Articles Tagged with “loss amount”

Published on:

There are two cases in this batch of short wins that I think deserve a special shout out.

First, there’s United States v. Torres-Perez. Appeal waivers are the bane of federal criminal practice (or one of them). Their only advantage is that they make prosecutors’ lives easier. The downside, which is significant, is that they discourage the development of the law. I’d rather have the government work more and know what the law is. Though I may be crazy. In Perez, the Fifth Circuit slapped down an appeal waiver requirement in order to get credit for a acceptance.

Second, there’s United States v. Barta – another great entrapment case from the Seventh Circuit. That circuit is bustin out entrapment cases like Taylor Swift and Katy Perry bust out insults of each other. Or something.

Published on:

And, after a really long break, we’re back. Apologies. This day job has been very busy lately.

And, of course, if you ever find yourself jonesing for my writing, you can always check out my stuff on Above the Law.

You saw our guest post on Hite last week – it’s a great case that bears a close read.

Published on:

Child porn cases are turning out to be a surprisingly large portion of what’s in federal court.

Child pornography is gross and wrong, to be clear. But these cases are, I think, a symptom of a larger problem.

All of us have times in our lives when we’re in the wilderness, when we feel adrift and alienated and unsure of where we’re going or where we are. Some folks in this time of life turn to alcohol, Some turn to drugs, video games, or other ways to keep themselves from facing the great chasm of dissatisfaction that their lives have become. “The mass of men lead lives of quiet desparation” and all that.

Published on:

It’s a been a relatively quiet week in the federal circuits. Which is one reason I think this week is a nice one to share this very cool graphic on how forfeiture laws are hurting people in these United States.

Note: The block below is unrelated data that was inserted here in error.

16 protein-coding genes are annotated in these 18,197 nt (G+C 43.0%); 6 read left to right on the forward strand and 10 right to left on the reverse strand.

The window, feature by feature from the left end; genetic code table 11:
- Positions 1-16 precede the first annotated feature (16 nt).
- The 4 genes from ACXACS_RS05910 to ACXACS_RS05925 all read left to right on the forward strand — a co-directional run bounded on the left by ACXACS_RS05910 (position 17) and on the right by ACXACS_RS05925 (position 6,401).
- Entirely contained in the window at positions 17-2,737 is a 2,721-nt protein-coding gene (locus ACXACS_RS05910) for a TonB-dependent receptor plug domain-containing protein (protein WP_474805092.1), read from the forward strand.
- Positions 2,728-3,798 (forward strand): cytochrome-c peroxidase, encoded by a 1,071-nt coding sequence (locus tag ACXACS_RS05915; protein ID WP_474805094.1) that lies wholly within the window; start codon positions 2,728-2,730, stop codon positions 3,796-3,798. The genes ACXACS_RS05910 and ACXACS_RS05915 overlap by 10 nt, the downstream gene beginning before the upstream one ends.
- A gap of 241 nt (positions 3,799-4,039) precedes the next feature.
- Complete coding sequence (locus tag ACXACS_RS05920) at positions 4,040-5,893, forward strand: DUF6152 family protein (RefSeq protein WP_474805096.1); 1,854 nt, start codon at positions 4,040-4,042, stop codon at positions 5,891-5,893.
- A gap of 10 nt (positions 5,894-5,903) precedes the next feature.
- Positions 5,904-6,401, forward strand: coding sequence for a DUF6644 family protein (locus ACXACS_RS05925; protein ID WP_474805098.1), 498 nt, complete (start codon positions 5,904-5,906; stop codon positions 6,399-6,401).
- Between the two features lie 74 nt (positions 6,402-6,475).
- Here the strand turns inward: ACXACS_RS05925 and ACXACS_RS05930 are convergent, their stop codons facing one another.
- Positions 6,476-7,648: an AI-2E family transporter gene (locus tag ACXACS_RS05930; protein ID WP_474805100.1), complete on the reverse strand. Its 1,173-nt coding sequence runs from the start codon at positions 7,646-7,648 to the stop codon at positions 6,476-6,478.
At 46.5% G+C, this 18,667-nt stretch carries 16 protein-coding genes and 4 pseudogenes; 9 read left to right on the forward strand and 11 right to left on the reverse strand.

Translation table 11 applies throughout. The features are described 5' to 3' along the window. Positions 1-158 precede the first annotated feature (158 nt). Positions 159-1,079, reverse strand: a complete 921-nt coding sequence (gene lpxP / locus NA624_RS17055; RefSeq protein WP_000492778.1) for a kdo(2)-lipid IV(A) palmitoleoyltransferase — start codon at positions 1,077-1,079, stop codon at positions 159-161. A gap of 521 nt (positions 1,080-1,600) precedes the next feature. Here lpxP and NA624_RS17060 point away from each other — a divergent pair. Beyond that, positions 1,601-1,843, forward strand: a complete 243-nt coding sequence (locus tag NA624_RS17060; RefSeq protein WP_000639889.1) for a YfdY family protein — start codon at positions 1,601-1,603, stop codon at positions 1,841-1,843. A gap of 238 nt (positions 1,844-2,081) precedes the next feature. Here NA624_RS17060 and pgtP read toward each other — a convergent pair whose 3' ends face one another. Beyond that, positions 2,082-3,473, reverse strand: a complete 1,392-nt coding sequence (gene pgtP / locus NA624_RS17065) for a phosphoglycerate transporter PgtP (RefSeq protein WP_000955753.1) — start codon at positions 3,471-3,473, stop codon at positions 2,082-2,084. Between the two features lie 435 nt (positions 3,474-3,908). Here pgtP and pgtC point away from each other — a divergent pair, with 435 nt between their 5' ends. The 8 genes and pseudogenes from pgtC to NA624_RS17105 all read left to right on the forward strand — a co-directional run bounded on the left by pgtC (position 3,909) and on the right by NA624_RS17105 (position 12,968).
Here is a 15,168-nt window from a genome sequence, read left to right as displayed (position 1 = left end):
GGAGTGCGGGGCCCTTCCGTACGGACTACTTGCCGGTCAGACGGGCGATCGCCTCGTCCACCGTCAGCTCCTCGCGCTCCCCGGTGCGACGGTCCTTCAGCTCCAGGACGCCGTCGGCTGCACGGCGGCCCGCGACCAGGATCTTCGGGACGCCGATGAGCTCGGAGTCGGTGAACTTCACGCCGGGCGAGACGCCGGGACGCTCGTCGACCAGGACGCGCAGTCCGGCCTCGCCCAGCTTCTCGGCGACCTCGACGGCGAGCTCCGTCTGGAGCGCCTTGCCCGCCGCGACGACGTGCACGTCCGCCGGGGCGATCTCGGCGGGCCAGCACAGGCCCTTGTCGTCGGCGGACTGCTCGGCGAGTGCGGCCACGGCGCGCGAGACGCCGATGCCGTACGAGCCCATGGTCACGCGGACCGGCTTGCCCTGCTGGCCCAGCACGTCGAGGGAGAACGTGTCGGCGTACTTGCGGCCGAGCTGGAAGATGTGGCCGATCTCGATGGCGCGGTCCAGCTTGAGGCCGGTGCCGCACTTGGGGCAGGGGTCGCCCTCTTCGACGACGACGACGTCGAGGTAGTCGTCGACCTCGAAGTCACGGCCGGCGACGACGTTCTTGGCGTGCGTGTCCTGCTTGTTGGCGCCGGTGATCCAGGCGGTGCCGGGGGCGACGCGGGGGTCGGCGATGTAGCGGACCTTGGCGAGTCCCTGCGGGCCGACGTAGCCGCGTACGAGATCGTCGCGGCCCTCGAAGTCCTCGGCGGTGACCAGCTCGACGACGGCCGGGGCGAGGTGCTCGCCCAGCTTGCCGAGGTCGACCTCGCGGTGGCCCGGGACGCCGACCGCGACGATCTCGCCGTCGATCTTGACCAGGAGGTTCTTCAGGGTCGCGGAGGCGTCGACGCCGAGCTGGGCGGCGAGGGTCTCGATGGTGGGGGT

Forfeiture is insane. It reminds me too much of the California prison industry lobbying for tough on crime laws – the incentives simply line up wrong (it’s a long chart – the short wins are at the bottom).

Here’s the chart:

Published on:

The federal sentencing guidelines are probably the most problematic in three areas – fraud, child pornography, and drugs.

Today’s case, United States v. Diallo, illustrates two of the big problems with the fraud guidelines. First, they’re really complicated – so complicated that federal prosecutors sometimes don’t really understand how they work. In this case, the prosecutor at sentencing took a position so clearly inconsistent with the guidelines that the government abandoned it for the appeal.

(An astute reader will notice that this means the district court went along with the federal prosecutor’s flawed guidelines understanding. It’s a shame, but c’est la guerre.).

Published on:

It’s hard not to want to celebrate the orderly processes of government on the day after a Presidential Inauguration.

Though, for those of us who represent people accused of crimes, the “orderly processes of government” may feel a bit different. It’s good that we don’t have lynch mobs or posses with pitchforks chasing people who we think have violated the norms of our society.

But, as our President reminded us yesterday, our journey is not complete. Of course, most folks agree with the President that our journey is not complete until women earn equal pay, same sex couples can marry, voting rights are meaningful, and immigrants are welcomed.